The government has already apologised to Beijing, which was satisfied with Thai authorities’ handling of the matter, Gen Prawit said yesterday (Oct 3).
The security guard involved in the incident with the tourist at Don Mueang airport has been fired, the deputy prime minister said, adding the incident was a “personal matter”.
The altercation, videoed by another Chinese tourist, occurred inside the airport last Thursday. The clip was posted on Facebook and drew fierce criticism of the guard.
The clip showed the guard and the Chinese man quarrelling before the guard shoved him and swung his arm wildly, as if trying to punch the tourist in the face. He missed and another security guard intervened.
The 109-second video was widely shared and caused a panicky reaction from the government.
The Chinese tourist had been denied entry because he did not have proof of a ticket home.
Gen Prawit said Chinese tourists to Thailand were well cared for and everything had gone smoothly before the deadly boat accident in Phuket in July and the Don Mueang airport incident.
The government has been trying to contain the damage to the tourism sector caused by the capsize of the dive boat Phoenix, which sank during a storm off the Phuket coast on July 5, killing 47 Chinese tourists.
Also yesterday, Prime Minister Prayut Chan-o-cha stressed the need to boost safety for tourists to restore their confidence. He admitted a string of negative incidents had hurt the country’s tourism sector.
“We have to be patient and try to restore the country’s good image,” Gen Prayut said during an inspection trip to Lamphun in the North of the country.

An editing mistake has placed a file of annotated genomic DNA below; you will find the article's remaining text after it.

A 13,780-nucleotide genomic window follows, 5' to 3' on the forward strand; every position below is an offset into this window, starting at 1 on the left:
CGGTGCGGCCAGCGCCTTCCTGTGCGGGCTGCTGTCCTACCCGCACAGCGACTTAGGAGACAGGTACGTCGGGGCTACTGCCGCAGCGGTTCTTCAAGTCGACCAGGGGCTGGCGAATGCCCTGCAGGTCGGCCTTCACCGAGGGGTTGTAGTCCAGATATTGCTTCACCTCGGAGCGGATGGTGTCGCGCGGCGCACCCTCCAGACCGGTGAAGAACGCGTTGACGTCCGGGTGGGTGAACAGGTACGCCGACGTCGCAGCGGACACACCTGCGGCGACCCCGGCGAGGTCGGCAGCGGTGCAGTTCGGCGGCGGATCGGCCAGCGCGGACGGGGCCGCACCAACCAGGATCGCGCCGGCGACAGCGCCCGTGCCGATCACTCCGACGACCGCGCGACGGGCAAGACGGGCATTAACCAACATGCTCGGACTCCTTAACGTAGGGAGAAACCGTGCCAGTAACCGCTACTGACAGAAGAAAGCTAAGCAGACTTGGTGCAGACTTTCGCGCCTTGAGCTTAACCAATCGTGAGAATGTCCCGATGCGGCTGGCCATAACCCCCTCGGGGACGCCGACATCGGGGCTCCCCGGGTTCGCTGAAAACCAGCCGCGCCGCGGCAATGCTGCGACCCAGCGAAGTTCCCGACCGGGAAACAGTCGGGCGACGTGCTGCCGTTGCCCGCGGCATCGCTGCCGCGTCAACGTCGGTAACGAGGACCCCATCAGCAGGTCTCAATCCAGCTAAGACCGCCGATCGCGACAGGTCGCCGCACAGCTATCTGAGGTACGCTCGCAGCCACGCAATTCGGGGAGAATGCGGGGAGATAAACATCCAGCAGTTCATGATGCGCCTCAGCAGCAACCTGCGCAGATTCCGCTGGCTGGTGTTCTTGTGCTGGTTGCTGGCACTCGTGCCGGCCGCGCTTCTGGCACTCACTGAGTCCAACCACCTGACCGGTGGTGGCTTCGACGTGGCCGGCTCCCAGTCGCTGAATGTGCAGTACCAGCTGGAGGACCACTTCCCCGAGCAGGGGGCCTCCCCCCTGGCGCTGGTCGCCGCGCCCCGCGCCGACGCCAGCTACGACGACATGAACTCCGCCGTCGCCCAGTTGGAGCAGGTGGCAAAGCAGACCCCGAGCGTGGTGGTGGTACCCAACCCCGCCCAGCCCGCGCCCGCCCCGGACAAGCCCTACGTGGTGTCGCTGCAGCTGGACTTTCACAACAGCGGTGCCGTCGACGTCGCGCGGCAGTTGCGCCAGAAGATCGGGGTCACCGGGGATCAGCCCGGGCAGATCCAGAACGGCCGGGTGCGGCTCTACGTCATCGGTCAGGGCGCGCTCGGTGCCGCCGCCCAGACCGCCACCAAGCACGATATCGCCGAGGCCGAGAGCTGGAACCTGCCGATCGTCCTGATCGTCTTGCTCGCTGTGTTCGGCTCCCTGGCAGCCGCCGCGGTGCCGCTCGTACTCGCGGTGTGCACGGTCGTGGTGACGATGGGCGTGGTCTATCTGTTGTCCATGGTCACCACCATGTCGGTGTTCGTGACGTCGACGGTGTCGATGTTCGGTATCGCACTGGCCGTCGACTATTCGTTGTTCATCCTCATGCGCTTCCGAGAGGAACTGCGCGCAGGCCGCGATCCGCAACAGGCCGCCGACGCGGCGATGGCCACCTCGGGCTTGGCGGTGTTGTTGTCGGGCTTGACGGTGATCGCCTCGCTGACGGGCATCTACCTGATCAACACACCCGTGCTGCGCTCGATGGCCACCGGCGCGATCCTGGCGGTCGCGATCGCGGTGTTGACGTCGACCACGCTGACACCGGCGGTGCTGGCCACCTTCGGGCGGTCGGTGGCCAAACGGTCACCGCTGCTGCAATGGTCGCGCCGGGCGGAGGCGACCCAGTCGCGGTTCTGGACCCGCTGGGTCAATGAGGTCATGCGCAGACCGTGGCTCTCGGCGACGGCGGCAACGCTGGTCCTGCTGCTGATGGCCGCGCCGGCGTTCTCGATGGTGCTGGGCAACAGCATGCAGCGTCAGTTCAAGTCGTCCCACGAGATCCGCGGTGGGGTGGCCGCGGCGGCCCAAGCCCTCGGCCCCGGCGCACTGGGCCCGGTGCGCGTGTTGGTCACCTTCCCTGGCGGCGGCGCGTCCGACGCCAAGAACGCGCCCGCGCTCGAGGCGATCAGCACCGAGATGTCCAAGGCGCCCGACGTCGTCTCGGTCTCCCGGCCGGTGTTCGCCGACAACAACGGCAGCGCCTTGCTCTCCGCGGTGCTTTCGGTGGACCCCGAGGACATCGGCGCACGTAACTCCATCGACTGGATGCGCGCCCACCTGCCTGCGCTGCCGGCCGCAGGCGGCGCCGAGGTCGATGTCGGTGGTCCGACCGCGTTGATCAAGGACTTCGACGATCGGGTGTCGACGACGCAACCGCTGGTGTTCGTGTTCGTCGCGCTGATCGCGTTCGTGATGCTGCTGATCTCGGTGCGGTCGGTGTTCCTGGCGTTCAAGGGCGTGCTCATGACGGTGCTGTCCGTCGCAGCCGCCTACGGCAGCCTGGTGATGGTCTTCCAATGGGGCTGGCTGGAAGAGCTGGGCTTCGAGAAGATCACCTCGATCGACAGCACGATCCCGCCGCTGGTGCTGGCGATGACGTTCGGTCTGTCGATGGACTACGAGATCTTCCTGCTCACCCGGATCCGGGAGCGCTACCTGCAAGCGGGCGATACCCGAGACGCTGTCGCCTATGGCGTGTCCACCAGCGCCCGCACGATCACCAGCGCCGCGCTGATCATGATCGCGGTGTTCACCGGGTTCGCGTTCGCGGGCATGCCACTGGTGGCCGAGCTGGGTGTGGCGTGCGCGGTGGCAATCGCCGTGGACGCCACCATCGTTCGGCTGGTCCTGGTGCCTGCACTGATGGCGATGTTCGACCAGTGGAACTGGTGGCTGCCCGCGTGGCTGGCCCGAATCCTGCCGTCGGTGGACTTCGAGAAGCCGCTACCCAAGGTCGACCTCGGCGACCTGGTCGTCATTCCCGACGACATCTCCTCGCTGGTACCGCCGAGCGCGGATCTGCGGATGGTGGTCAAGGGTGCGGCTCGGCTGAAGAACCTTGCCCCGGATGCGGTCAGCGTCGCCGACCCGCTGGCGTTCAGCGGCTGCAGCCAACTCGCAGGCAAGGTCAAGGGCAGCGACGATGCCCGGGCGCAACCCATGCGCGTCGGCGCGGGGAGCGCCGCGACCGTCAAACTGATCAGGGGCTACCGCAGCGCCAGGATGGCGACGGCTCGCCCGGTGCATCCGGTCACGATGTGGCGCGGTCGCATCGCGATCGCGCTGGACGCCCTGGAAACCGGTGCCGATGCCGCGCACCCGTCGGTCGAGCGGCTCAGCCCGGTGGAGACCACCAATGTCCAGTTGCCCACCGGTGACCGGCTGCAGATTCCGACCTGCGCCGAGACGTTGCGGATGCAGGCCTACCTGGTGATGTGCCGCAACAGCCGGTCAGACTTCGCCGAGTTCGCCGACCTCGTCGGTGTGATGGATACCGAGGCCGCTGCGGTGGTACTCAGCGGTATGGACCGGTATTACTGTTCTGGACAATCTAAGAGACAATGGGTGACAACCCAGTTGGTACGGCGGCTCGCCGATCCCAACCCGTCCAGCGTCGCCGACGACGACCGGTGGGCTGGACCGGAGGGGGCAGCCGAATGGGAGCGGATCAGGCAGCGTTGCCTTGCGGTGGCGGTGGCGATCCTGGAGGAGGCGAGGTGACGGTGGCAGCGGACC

Pol Maj Gen Surachate Hakparn, the newly appointed Immigration Bureau commissioner, said he had met officials from five airports – Don Mueang, Suvarnabhumi, Phuket, Krabi, and Samui – to discuss measures to prevent Chinese tourists suffering bad experiences.
Maj Gen Surachate also talked about reports of bribes during the process of issuing visas on arrival to Chinese tourists, admitting some had been asked to pay ‘tips’ to speed up the process of filling out immigration forms.
He said Chinese and Thai tour operators asked tourists for tips and gave them to immigration officers to help things go more smoothly.
“But from now on, I have ordered immigration officers not to receive tips, and asked airport directors to hold meetings with tour operators to tell them not to ask for ‘tips’ from tourists,” Maj Gen Surachate said.
‘No Tips’ stickers written in English and Chinese were pasted onto visa-on-arrival counters at all international airports in Thailand to assure tourists they will not have to pay tips.
Maj Gen Surachate warned immigration officers not to take any additional money apart from the visa fee or they will be punished.
Immigration officers already earn overtime so there is no need for them to receive tips, he said. “Anything that risks violating the law must be stopped,” he said.
He added that some tour operators who asked for tips from tourists ended up keeping the money instead of giving it to immigration officers.
Meanwhile, the Phuket Tourism Association has warned the number of Chinese tour groups arriving in Phuket is down by half on safety worries and a major effort is needed to restore confidence and woo them back.
Association president Phumkit Raktae-ngam said the Phoenix boat tragedy had a major impact on Chinese people and had put them off visiting Phuket.
“About 50% of the tour groups are not arriving. Chinese tourists have stopped visiting Phuket because they are worried about their safety,” Mr Phumkit said.
“The problem must be solved at its root cause. In the meantime, there has been no progress in salvaging the boat.”
The government needs to employ more staff to ensure public safety and communicate better with Chinese visitors, Mr Phumkit added.
With increased guarantees over their safety, Chinese tour groups will likely return within six months, he said.
Read original story here.